TIFF 2019: ‘American Son’ Will Have You Thinking About It For Days To Come – Review
Based on the Broadway play by the same name written by Christopher Demos-Brown, American Son was one of the official selections for the Toronto International Film Festival (TIFF). With the same cast that worked together on the stage play, the Netflix film, directed by Kenny Leon is one of the films that left the biggest impression on me during this year’s TIFF.
With a story that revolves around parents seeking answers to their son’s disappearance, Kendra (Kerry Washington) and Scott (Steven Pasquale) spend hours in a Miami police station questioning Officer Larkin (Jeremy Jordan) about their son’s whereabouts. With many unanswered questions and the officer purposely giving Kendra the runaround on top of going above and beyond to help her White husband, Kendra is at her wits end. One can imagine the pain and fright Kendra must be feeling, and American Son does the important job of placing the audience in Kendra’s shoes, and sadly, many mothers in America and beyond have felt Kendra’s same pain. As Kendra tries to maintain a brave façade, the turmoil from the strained relationship (or lack thereof) with her husband also begins to put its weight on her shoulders.
American Son effectively shows the burden that many women of colour, specifically Black women, face on a daily basis as it pertains to the police and their treatment of visible minorities, and the inequalities within the justice system. While there are many layers and pieces to unravel within the screenplay, American Son does its best to shine a light on a multitude of topics in a limited amount of time including racism, misogyny, inequality within the justice system, and the nature of people’s communication with one another dependent upon elements like race, gender, and professions (amongst other things). While each topic is one that demands its own attention, American Son brings them all to the forefront and it makes for a heartbreaking story, but one that puts you into the shoes of the people you might never necessarily see yourself relating to.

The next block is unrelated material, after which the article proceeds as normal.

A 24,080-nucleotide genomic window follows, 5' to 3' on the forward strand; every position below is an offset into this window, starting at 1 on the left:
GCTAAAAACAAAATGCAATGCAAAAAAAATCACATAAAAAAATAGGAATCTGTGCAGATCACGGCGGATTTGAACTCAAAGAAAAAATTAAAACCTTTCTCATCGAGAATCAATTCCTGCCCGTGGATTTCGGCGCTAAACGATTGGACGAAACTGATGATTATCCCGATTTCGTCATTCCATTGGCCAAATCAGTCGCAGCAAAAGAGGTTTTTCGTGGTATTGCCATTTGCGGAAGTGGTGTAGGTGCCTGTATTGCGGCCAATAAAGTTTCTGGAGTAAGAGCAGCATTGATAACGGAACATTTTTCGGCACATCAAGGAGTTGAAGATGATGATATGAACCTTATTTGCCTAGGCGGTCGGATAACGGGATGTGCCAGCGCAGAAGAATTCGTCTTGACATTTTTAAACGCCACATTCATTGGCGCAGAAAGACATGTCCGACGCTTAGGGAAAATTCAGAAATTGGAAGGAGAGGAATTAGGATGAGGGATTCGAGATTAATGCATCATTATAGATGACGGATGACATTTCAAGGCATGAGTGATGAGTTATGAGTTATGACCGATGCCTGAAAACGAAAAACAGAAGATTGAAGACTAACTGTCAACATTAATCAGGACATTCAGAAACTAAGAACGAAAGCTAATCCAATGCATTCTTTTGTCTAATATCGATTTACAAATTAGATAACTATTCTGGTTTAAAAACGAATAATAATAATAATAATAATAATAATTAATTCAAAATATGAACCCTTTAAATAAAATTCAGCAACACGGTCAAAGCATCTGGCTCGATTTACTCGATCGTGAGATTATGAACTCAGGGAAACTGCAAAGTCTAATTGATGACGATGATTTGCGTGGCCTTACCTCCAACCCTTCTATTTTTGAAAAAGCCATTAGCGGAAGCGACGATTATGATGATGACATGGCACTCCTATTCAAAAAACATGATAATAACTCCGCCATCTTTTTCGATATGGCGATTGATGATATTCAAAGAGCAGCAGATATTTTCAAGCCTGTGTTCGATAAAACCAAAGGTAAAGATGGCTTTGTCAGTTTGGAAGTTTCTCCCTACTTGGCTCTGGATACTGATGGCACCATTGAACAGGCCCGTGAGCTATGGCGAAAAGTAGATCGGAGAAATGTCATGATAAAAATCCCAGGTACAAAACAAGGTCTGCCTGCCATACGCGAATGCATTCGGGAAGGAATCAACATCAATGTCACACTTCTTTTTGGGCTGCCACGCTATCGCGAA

The performances from the entire cast are stellar, but Washington is a force to be reckoned with as the heartbroken mother demanding answers. While Kendra is the main focus of the film, with other characters playing supporting roles, there is still a battle that is waged on stage (or in this case on-screen) as Scott, Officer Larkin and Lieutenant John Stokes (Eugene Lee) all try to overshadow Kendra, bringing their own points to the table. This plays to the overwhelming masculinity, and sense of being a woman in a man’s world that American Son demonstrates. However, Washington’s Kendra is always the character with the greatest presence, and her urgency and anger to get to the bottom of what is happening with her son is palpable.
I still find myself thinking about American Son days after having watched the film at TIFF. So much goes on in such a short amount of time, however, each moment is just as important as the next. Even small details that some may not notice, such as Kendra being trapped in this dimly-lit waiting room, rain pouring outside – which demonstrates her current sense of being locked in this space without hope, with a storm raging within are just as important as any of the words spoken in American Son. This film is a lot, and I mean this in the best way. It will likely be a lot to process for some, however, it’s the reality for thousands of people and a reality that cannot just be swept under the rug. It is a reality that people need to understand, try to grasp and try to see from the perspective of those who live through this injustice day in and day out. Of course, this is easier said than done for some people, but it is something that American Son strives to do. During the Q&A after the film, director Kenny Leon said that is was important for him to not show what Jamal looked like, other than some moments where the officer is questioning Kendra about her son’s appearance. Leon said this was important because he wanted the audience watching to feel as though Jamal could be anyone’s son. He did not want him to only be seen as “the Black kid” and the myriad of stereotypes that could come with that – as evidenced by the officer’s line of questioning in the film, but as the ‘American Son’ – the son of anyone who was watching; driving home the point that a mother’s pain and a child’s pain is one that should be universally felt.
As a film that will leave you thinking about it for days to come with a powerhouse performance by Washington, American Son is a film that truly must be seen.
American Son is slated to hit Netflix on November 1.